Anyway, one day a friend is keeping me company while I bake the golden goodies.  As she watched me add the baking soda, she exclaimed, “That’s disgusting!”  “What?” I asked with confusion, “It’s just baking soda.”

See, the only baking soda in the house was the yellow box of Arm & Hammer I kept in the refrigerator to absorb the unpleasant food odors.  It had never occurred to me to buy a separate box for baking purposes.

So, I get a fresh box of baking soda to be used exclusively for food preparation.  Suddenly, the cookie compliments cease completely.  The magic in the munchies?  Gone.

Of course, the only explanation is that my cookies did incorporate a secret ingredient.  A fusion so unconventional that no pâtissier could have possibly imagined its potency.  An essence so well hidden that even I was not aware of its presence.

Fumes of raw onion!

Mark my words, you will see this on the Top Chef.  And when you do, remember you heard it here first.

© 2013 Jaclyn Schrier. All rights reserved.

Food Glorious Food

For most Jewish-Americans, the eating season seems to be year-round.  We have many holidays and each one has particular foods associated with it.  Even by Yom Kippur, the day upon which we fast, most families have special traditions for the last meal before the fast and for the first meal after the fast.

For most Christian-Americans, the eating season seems to be focused around the Christmas.  The parties start right after the Thanksgiving and culminate with the Christmas Eve dinner, then the Christmas Day breakfast, and finally the Christmas Day feast.

No matter their heritage, this time of year finds friends sharing happy memories about sharing food with their families.  These stories always fascinate me because eating was such a torture during my childhood and teenage years.

My mother hated to cook.  She made only the smallest of effort and the outcome was invariably tough and tasteless.  She ate very little at all, and never her own cooking, so perhaps she was unaware, though more likely, she simply didn’t care.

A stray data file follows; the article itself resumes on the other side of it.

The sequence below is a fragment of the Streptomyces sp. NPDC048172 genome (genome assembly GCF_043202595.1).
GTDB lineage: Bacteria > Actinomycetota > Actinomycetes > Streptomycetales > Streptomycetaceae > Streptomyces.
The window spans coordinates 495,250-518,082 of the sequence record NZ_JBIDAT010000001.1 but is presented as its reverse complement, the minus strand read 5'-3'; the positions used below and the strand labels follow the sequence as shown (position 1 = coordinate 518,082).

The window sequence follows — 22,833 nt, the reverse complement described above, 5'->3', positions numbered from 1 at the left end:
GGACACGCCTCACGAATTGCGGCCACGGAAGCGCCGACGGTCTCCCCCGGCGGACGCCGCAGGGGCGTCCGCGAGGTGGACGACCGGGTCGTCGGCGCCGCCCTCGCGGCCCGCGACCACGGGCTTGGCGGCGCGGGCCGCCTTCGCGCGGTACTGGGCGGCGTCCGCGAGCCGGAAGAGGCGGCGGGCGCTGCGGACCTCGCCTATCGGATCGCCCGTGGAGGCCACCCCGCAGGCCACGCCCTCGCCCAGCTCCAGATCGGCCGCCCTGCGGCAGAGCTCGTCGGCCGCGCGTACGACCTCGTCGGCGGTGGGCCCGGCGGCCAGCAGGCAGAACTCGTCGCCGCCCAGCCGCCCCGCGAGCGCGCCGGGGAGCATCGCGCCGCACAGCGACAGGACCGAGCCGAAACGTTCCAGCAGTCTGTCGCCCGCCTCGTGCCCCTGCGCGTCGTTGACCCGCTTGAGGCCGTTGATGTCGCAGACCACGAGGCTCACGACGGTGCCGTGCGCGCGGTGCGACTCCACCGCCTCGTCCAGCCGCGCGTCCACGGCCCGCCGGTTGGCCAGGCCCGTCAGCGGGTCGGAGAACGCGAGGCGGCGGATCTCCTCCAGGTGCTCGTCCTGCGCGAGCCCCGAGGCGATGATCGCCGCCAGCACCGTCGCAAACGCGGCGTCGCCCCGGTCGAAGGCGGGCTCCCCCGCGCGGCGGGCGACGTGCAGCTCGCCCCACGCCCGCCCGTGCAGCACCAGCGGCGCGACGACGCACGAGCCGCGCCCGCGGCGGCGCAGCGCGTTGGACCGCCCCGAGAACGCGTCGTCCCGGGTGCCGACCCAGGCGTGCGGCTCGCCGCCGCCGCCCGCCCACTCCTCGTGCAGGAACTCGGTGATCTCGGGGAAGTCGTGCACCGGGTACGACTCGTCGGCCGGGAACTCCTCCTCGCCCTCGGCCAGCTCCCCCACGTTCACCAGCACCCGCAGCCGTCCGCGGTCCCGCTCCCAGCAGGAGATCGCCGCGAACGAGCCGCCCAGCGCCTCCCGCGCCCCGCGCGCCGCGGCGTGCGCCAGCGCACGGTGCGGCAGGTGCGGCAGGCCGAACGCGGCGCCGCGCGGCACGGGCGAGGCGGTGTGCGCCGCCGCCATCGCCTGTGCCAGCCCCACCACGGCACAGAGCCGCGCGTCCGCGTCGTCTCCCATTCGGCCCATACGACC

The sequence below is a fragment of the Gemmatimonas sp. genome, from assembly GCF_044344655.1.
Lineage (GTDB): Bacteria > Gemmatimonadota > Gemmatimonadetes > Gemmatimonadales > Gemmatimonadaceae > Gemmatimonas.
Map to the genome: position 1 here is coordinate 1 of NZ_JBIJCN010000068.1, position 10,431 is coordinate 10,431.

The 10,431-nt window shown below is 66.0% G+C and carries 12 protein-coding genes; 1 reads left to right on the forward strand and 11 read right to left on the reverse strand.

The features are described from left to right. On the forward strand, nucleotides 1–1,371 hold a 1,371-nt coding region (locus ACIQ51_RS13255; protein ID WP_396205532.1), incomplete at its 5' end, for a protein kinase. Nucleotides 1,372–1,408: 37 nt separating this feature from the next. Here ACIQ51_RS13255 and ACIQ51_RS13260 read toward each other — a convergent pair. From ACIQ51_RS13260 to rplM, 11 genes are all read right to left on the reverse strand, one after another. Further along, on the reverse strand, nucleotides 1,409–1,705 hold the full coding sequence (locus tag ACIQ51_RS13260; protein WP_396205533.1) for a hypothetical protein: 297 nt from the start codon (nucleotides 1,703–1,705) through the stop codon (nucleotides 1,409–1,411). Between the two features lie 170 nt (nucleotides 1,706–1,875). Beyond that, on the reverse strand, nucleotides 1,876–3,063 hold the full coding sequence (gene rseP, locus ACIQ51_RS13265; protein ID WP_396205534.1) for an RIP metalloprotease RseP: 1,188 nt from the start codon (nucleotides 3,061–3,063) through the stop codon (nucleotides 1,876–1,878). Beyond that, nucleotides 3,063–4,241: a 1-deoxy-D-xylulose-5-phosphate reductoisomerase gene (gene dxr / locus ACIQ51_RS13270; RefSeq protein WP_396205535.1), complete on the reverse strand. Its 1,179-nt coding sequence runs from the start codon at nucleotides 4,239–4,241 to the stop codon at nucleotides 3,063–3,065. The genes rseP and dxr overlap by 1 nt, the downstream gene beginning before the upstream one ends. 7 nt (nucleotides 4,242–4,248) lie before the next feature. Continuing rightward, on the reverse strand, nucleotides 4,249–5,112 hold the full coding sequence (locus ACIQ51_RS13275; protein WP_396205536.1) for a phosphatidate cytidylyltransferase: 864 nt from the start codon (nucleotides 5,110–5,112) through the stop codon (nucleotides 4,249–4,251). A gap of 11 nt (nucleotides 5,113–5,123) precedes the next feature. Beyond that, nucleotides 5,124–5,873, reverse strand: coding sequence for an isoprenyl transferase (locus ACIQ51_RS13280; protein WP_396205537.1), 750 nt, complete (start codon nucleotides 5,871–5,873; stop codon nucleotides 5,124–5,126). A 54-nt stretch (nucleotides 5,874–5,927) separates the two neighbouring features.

Everything she overcooked.  We thought hamburgers were supposed to have a hard crust.  She served blackened chicken long before the fashion.  She did not believe in seasoning.  She kept only two spices: salt (used only during the Passover Seder for mixing with water to represent tears) and paprika (used only during the Thanksgiving to give the turkey some color).

Here is the recipe for her signature dish:

1.    Boil macaroni until it is the consistency of lumpy Farina.
2.    Sauté ground beef until it breaks down into tiny pebbles.
3.    Add a handful of frozen chopped onion and green pepper.
4.    Combine above in a baking pan.  Do NOT add any sauce.
5.    Bake at 500° until a knife CANNOT be inserted anywhere.

On the first night, it was awful.  We ate as little as possible.  My mother would refrigerate the pan of leftovers and re-heat it in the oven the next night and the night after that and every night until it was gone.  After a few days, it was inedible; truly impossible to chew and swallow.  Unfortunately, when the pan was empty, chances were pretty good that my mother would whip up another batch of her specialty.

Maybe you wonder why we didn’t offer to cook or why we didn’t have sandwiches or just make a salad.  We would never dare to give my mother a suggestion that she might perceive as the least bit critical; the consequences would be far more perilous than enduring her cuisine.

© 2012 Jaclyn Schrier. All rights reserved.